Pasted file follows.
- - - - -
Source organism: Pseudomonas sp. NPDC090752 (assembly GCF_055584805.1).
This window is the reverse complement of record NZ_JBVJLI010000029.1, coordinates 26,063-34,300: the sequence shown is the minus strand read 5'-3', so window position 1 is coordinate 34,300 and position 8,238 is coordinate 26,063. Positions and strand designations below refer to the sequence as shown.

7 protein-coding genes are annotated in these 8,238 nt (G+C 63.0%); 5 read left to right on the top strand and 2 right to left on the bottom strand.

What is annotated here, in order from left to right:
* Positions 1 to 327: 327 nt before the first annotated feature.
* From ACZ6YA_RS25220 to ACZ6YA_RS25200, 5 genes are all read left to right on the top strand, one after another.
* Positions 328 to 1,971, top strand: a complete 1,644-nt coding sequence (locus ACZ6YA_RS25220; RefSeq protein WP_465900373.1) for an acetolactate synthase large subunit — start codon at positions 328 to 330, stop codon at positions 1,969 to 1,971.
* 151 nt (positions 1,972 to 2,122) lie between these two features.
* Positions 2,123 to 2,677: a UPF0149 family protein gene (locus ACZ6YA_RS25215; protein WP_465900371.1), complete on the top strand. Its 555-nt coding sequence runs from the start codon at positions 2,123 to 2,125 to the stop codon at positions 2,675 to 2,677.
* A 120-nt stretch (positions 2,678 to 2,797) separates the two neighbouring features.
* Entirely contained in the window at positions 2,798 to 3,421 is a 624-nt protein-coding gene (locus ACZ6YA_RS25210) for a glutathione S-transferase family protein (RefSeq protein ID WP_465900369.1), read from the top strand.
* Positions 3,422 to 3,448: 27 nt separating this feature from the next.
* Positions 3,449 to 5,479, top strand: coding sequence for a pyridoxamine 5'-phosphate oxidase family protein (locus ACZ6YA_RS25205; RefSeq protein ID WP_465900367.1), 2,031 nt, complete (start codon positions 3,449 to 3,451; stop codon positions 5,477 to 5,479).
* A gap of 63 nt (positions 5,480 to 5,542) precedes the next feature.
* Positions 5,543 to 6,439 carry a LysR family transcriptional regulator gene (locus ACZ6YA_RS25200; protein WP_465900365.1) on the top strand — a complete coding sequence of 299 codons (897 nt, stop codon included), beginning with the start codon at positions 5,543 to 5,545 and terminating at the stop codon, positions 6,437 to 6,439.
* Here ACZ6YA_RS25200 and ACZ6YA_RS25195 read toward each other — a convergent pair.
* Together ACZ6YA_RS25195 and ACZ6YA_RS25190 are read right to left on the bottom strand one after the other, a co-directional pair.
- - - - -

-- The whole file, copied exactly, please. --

Source organism: Pseudomonas sp. NPDC090752 (assembly GCF_055584805.1).
This window is the reverse complement of record NZ_JBVJLI010000029.1, coordinates 26,063-34,300: the sequence shown is the minus strand read 5'-3', so window position 1 is coordinate 34,300 and position 8,238 is coordinate 26,063. Positions and strand designations below refer to the sequence as shown.

7 protein-coding genes are annotated in these 8,238 nt (G+C 63.0%); 5 read left to right on the top strand and 2 right to left on the bottom strand.

What is annotated here, in order from left to right:
* Positions 1 to 327: 327 nt before the first annotated feature.
* From ACZ6YA_RS25220 to ACZ6YA_RS25200, 5 genes are all read left to right on the top strand, one after another.
* Positions 328 to 1,971, top strand: a complete 1,644-nt coding sequence (locus ACZ6YA_RS25220; RefSeq protein WP_465900373.1) for an acetolactate synthase large subunit — start codon at positions 328 to 330, stop codon at positions 1,969 to 1,971.
* 151 nt (positions 1,972 to 2,122) lie between these two features.
* Positions 2,123 to 2,677: a UPF0149 family protein gene (locus ACZ6YA_RS25215; protein WP_465900371.1), complete on the top strand. Its 555-nt coding sequence runs from the start codon at positions 2,123 to 2,125 to the stop codon at positions 2,675 to 2,677.
* A 120-nt stretch (positions 2,678 to 2,797) separates the two neighbouring features.
* Entirely contained in the window at positions 2,798 to 3,421 is a 624-nt protein-coding gene (locus ACZ6YA_RS25210) for a glutathione S-transferase family protein (RefSeq protein ID WP_465900369.1), read from the top strand.
* Positions 3,422 to 3,448: 27 nt separating this feature from the next.
* Positions 3,449 to 5,479, top strand: coding sequence for a pyridoxamine 5'-phosphate oxidase family protein (locus ACZ6YA_RS25205; RefSeq protein ID WP_465900367.1), 2,031 nt, complete (start codon positions 3,449 to 3,451; stop codon positions 5,477 to 5,479).
* A gap of 63 nt (positions 5,480 to 5,542) precedes the next feature.
* Positions 5,543 to 6,439 carry a LysR family transcriptional regulator gene (locus ACZ6YA_RS25200; protein WP_465900365.1) on the top strand — a complete coding sequence of 299 codons (897 nt, stop codon included), beginning with the start codon at positions 5,543 to 5,545 and terminating at the stop codon, positions 6,437 to 6,439.
* Here ACZ6YA_RS25200 and ACZ6YA_RS25195 read toward each other — a convergent pair.
* Together ACZ6YA_RS25195 and ACZ6YA_RS25190 are read right to left on the bottom strand one after the other, a co-directional pair.